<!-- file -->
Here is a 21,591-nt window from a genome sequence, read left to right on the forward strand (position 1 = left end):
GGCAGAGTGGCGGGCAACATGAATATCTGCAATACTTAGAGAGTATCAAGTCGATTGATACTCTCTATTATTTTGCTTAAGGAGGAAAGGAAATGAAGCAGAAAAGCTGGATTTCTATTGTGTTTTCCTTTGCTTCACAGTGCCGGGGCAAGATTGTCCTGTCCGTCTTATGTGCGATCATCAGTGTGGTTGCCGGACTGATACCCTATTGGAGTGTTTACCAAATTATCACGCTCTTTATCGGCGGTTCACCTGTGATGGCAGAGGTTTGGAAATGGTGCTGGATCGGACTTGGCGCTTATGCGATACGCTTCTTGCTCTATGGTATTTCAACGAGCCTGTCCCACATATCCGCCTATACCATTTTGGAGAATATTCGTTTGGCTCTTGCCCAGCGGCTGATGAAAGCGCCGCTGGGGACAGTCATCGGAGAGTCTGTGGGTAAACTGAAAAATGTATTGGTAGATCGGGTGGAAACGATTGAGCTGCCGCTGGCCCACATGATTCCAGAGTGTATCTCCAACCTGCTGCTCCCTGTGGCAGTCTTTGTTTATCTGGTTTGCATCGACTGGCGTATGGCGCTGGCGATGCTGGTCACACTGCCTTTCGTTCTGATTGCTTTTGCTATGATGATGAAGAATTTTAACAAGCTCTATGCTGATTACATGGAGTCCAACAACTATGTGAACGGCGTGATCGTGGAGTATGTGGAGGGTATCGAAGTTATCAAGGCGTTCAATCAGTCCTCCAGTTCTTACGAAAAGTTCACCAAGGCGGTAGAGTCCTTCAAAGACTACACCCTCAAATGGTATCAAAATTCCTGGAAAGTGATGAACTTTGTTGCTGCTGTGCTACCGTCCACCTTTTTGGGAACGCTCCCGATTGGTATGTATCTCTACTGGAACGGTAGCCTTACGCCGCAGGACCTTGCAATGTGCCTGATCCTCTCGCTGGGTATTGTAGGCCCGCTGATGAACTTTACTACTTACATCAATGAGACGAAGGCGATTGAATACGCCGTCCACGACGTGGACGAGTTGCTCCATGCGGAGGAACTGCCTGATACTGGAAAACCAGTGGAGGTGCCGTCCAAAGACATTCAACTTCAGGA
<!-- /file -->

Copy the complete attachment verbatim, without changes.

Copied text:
Here is a 21,591-nt window from a genome sequence, read left to right on the forward strand (position 1 = left end):
GGCAGAGTGGCGGGCAACATGAATATCTGCAATACTTAGAGAGTATCAAGTCGATTGATACTCTCTATTATTTTGCTTAAGGAGGAAAGGAAATGAAGCAGAAAAGCTGGATTTCTATTGTGTTTTCCTTTGCTTCACAGTGCCGGGGCAAGATTGTCCTGTCCGTCTTATGTGCGATCATCAGTGTGGTTGCCGGACTGATACCCTATTGGAGTGTTTACCAAATTATCACGCTCTTTATCGGCGGTTCACCTGTGATGGCAGAGGTTTGGAAATGGTGCTGGATCGGACTTGGCGCTTATGCGATACGCTTCTTGCTCTATGGTATTTCAACGAGCCTGTCCCACATATCCGCCTATACCATTTTGGAGAATATTCGTTTGGCTCTTGCCCAGCGGCTGATGAAAGCGCCGCTGGGGACAGTCATCGGAGAGTCTGTGGGTAAACTGAAAAATGTATTGGTAGATCGGGTGGAAACGATTGAGCTGCCGCTGGCCCACATGATTCCAGAGTGTATCTCCAACCTGCTGCTCCCTGTGGCAGTCTTTGTTTATCTGGTTTGCATCGACTGGCGTATGGCGCTGGCGATGCTGGTCACACTGCCTTTCGTTCTGATTGCTTTTGCTATGATGATGAAGAATTTTAACAAGCTCTATGCTGATTACATGGAGTCCAACAACTATGTGAACGGCGTGATCGTGGAGTATGTGGAGGGTATCGAAGTTATCAAGGCGTTCAATCAGTCCTCCAGTTCTTACGAAAAGTTCACCAAGGCGGTAGAGTCCTTCAAAGACTACACCCTCAAATGGTATCAAAATTCCTGGAAAGTGATGAACTTTGTTGCTGCTGTGCTACCGTCCACCTTTTTGGGAACGCTCCCGATTGGTATGTATCTCTACTGGAACGGTAGCCTTACGCCGCAGGACCTTGCAATGTGCCTGATCCTCTCGCTGGGTATTGTAGGCCCGCTGATGAACTTTACTACTTACATCAATGAGACGAAGGCGATTGAATACGCCGTCCACGACGTGGACGAGTTGCTCCATGCGGAGGAACTGCCTGATACTGGAAAACCAGTGGAGGTGCCGTCCAAAGACATTCAACTTCAGGA